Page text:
African American Women and HIV/AIDS: Critical Responses

By Dorie J. Gilbert; Ednita M. Wright | Go to book overview

13
Culturally Grounded Responses: HIV/AIDS
Practice and Counseling Issues for African
American Women

Patricia Stewart

There are many ways to approach the subject of counseling relative to African American women living with HIV. To speak of the contemporary concerns of the HIV-positive African American woman, one needs to be mindful of her in the context of her rich and capable role in the family, in the community, in society, and, of course, in history. This chapter broadly addresses the following: (1) salient issues that surface in practice, (2) the importance of addressing causes and conditions for those issues, and (3) key practice strategies—suggestions for insightful, respectful, culturally competent practice, which include counseling. The stress of living with HIV/AIDS is compounded by the stress inherent in being a woman and in being African American and, for many, in being poor. Sandra Crouse Quinn (1993) refers to this phenomenon as the[triple burden.] This chapter discusses counseling issues in practice with African American women living with HIV who also live in poverty, because they are the most visible to the service delivery system and are more likely to need assistance accessing quality mental health care that is affordable. I use interchangeably [African American] and [Black]; the same is true for the words [counseling] and [therapy.] Also, as a social worker, I speak from that disciplinary perspective and refer to other designations, such as [practitioner,] to be inclusive and respectful of other human services helping professionals.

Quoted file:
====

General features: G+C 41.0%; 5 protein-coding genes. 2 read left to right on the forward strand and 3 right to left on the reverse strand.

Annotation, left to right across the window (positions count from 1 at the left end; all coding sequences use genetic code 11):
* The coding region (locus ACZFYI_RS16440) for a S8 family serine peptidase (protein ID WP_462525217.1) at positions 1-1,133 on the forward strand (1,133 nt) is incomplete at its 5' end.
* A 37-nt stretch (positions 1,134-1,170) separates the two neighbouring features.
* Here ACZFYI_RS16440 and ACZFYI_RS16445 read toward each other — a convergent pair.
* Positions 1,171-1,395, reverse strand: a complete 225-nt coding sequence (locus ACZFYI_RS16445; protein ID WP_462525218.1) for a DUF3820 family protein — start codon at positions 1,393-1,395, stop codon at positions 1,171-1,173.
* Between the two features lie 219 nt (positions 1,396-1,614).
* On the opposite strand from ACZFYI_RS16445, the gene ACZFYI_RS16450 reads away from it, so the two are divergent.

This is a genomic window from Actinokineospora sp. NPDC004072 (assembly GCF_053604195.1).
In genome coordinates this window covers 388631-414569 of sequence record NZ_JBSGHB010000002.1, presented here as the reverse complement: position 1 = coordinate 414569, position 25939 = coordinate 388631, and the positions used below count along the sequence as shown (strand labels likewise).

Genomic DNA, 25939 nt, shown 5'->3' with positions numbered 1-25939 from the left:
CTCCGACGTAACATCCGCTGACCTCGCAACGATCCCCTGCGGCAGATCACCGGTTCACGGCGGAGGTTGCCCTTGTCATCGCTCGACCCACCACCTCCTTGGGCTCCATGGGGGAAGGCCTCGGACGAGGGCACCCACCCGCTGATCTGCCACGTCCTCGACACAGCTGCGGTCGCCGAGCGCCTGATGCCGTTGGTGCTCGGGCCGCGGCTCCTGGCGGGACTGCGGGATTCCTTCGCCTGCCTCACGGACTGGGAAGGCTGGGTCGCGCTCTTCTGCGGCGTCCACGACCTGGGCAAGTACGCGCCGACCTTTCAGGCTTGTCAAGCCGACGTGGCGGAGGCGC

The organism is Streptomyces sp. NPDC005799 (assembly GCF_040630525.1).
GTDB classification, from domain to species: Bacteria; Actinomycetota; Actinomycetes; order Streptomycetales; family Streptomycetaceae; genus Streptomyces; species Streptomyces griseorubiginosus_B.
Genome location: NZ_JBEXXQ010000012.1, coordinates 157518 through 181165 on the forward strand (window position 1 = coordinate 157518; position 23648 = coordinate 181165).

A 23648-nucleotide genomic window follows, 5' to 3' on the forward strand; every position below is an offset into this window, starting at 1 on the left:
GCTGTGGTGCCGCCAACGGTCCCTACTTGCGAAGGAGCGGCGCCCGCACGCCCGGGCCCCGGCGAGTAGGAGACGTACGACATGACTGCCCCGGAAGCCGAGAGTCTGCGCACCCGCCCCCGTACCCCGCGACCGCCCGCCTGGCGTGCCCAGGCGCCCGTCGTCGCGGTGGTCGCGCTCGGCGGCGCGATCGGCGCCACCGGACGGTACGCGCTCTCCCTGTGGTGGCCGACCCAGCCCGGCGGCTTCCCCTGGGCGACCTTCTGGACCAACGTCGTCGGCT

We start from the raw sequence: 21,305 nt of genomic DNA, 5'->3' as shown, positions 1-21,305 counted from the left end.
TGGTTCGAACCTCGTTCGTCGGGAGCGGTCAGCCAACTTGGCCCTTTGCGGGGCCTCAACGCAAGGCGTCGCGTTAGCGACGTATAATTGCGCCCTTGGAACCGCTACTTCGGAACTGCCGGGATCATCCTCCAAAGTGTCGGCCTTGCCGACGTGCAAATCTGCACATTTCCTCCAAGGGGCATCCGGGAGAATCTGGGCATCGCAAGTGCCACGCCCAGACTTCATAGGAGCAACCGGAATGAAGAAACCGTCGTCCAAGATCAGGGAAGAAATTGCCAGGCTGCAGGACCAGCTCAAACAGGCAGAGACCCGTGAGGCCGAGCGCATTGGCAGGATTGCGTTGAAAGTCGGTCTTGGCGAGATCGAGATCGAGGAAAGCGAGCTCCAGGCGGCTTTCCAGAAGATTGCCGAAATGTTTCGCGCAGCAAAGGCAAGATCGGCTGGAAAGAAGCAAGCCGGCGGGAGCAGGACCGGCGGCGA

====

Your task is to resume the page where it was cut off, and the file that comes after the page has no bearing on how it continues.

BACKGROUND

For years, as I have been working in the field of HIV, I have been concerned about the vulnerability of women, especially those in long-term and/or [committed] relationships or marriages. This epidemic initially struck gay men and then injection drug users with such fury that prevention and intervention efforts we re focused on them and appropriately so. When I began clinical work in HIV in the early 1990s, there was much concern about the increase in infections among women, but much of that concern was coupled with the exposure to children. At that time, I worked in a hospital-based, family-focused HIV program

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